This book compiles a very small number of paranormal feats that Allah has gifted to the Shaikhs of Ṭarīqa ʿAliyya Qādiriyya Kasnazāniyya and its present Master Sayyid Shaikh Muḥammad al-Kasnazān, the head of Ṭarīqa Kasnazāniyya. These karāmas were witnessed by or involved the deputy of ḥaḍrat Shaikh Muḥammad in India during his preaching tours of that country in 2011-2015. When ḥaḍrat Shaikh Muḥammad sends any of the caliphs of the Ṭarīqa to call people to Allah, he informs him that the blessings of the Shaikhs of the Ṭarīqa, which stem from the blessings of the Prophet (ṣallā Allah ʿalaihi wa sallam), will accompany him in the form of karāmas. These karāmas confirm to people the truthfulness of the preaching and that Ṭarīqa Kasnazāniyya indeed represents a spiritual link with the Prophet (ṣallā Allah ʿalaihi wa sallam).
I have compiled fifty-five karāma reports. Some of the individual reports include more than one karāma. For instance, one report documents the healing of over two hundred patients with dengue fever. Furthermore, many of these karāmas include more than one paranormal feat. For example, in one karāma, a boy with dengue fever was cured by drinking water over which the caliph had read a special dhikr that ḥaḍrat Shaikh Muḥammad al-Kasnazān had given him permission to use. But the caliph was in the city of Sulaymaniyah in the north of Iraq, while the glass of water was in Kausar Nagar in the city of Bangalore in India. The distance between the two cities is over four thousand kilometres. The third paranormal feat in this karāma is that the water started to boil as the caliph started to read the prayer.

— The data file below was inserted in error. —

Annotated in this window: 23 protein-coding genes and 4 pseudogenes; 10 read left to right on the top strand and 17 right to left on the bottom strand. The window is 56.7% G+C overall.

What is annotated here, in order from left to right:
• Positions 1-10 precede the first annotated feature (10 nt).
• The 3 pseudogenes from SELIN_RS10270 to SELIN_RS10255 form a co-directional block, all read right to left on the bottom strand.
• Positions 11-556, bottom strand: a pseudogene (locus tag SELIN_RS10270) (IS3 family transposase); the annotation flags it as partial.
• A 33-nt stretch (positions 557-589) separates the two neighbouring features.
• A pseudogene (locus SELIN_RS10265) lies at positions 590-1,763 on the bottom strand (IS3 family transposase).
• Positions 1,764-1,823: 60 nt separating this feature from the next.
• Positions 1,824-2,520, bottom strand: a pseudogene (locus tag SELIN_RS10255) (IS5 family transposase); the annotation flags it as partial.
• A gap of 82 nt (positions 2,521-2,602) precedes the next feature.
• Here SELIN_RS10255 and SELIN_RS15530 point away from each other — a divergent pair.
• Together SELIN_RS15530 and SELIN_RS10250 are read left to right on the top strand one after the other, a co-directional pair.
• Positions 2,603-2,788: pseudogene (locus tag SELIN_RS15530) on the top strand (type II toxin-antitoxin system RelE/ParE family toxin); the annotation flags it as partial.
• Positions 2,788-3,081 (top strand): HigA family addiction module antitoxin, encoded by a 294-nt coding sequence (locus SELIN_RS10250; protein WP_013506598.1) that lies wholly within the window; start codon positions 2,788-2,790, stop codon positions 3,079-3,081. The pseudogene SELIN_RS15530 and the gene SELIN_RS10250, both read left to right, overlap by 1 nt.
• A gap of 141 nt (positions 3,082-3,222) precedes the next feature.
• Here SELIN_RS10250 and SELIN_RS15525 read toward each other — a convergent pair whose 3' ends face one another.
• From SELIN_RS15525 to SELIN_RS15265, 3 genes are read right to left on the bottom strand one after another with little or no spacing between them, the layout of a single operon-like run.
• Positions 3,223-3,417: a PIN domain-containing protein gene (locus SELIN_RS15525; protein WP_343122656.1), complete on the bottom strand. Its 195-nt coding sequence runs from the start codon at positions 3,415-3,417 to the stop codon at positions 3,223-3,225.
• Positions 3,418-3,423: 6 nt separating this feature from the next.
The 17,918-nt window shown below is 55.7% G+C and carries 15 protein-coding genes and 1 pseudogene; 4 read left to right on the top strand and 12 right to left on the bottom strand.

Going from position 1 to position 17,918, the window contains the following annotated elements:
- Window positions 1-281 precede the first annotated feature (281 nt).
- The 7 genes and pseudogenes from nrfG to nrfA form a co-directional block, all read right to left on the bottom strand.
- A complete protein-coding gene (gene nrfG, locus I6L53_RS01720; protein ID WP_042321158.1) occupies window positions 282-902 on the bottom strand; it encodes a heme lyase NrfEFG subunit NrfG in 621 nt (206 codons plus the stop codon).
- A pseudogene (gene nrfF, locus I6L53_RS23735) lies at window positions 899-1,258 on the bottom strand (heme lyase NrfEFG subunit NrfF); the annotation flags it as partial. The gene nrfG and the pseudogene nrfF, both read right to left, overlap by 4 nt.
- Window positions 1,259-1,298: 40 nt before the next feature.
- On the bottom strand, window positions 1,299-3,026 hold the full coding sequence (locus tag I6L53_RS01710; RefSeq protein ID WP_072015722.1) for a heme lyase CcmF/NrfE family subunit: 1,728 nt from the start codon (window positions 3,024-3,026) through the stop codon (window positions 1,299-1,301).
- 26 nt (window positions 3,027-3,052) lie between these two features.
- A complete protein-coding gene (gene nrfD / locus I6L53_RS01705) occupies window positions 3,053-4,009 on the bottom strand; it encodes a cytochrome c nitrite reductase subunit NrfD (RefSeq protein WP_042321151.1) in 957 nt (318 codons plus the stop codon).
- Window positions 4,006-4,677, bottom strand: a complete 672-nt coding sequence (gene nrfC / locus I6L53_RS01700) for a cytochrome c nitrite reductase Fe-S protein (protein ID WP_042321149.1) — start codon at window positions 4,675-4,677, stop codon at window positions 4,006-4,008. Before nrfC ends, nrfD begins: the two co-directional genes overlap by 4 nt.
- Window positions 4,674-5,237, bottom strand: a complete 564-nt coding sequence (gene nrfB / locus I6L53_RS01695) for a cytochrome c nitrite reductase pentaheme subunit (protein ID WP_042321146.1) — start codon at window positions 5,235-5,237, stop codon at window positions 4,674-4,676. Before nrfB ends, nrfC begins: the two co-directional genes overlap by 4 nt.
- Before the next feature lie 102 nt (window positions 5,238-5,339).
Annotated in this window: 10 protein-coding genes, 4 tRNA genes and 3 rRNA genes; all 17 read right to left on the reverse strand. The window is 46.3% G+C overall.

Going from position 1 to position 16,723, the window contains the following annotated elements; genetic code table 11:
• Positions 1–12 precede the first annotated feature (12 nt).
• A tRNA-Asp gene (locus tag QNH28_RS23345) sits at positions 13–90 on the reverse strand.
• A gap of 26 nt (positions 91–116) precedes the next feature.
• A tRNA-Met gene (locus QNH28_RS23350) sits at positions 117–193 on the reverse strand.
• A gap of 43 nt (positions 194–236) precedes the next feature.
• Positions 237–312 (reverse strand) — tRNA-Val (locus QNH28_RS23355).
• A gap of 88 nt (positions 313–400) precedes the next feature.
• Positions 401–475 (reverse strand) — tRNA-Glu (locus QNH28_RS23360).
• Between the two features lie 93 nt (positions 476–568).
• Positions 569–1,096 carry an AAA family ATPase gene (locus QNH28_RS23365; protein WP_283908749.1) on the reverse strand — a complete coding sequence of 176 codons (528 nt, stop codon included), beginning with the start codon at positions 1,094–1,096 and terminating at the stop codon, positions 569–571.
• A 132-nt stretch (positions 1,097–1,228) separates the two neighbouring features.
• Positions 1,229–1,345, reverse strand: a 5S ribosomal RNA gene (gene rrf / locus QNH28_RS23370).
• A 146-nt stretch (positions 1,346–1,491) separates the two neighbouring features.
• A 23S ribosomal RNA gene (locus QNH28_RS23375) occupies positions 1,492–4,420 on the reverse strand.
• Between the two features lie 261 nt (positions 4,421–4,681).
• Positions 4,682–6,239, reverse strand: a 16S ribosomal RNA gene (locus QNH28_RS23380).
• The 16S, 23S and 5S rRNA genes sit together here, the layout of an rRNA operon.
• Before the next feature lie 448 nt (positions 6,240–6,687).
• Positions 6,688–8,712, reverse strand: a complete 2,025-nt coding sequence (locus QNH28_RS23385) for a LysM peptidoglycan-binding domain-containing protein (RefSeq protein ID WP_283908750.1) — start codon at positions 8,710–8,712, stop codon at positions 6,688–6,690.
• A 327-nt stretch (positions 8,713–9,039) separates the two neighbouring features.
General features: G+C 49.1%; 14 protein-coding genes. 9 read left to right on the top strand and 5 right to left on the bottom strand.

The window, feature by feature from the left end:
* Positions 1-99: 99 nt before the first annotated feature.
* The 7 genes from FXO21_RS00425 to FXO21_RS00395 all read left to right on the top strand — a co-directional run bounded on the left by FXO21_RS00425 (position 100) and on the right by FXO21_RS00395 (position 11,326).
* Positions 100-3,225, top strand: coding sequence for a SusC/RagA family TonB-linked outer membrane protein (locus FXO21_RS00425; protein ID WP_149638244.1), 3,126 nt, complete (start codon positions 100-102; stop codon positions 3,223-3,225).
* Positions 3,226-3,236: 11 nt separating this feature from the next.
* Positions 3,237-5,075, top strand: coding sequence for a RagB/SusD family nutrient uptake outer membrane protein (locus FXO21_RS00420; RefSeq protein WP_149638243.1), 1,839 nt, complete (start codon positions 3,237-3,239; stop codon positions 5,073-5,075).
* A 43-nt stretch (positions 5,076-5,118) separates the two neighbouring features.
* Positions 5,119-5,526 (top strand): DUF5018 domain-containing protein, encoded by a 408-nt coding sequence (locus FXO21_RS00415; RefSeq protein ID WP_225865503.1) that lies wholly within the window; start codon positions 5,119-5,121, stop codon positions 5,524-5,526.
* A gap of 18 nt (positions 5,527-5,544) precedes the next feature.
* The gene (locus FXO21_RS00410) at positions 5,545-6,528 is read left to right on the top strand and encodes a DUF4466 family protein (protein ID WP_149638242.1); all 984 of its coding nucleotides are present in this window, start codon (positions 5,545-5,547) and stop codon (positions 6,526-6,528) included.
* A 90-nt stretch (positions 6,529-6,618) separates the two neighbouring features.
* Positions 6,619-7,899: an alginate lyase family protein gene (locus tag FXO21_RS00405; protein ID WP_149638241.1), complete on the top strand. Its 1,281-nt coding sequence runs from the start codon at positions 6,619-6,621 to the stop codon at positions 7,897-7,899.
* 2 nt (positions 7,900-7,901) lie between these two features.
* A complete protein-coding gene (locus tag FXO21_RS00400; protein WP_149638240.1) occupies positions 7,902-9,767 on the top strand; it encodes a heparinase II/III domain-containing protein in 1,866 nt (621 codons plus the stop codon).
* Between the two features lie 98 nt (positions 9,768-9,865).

Some karāmas are simple, although of course still paranormal, such as the healing of a patient after taking the pledge of the Ṭarīqa. Others are more sophisticated, with their details unfolding over weeks. One such example is the karāma in which the caliph saw in repeated dreams phone messages instructing him to go to a place that was unknown to him.
I have classified the karāmas in different categories according to the main aspect of paranormality in each karāma. I have put each category into a separate chapter. For instance, all karāmas that include paranormal healing have been collected in one chapter. No karāma was included in more than one chapter, even if it contains more than one paranormal aspect, to avoid repetition. To facilitate referring to any karāma specifically, I have given each a title that indicates the main paranormal feat it involves.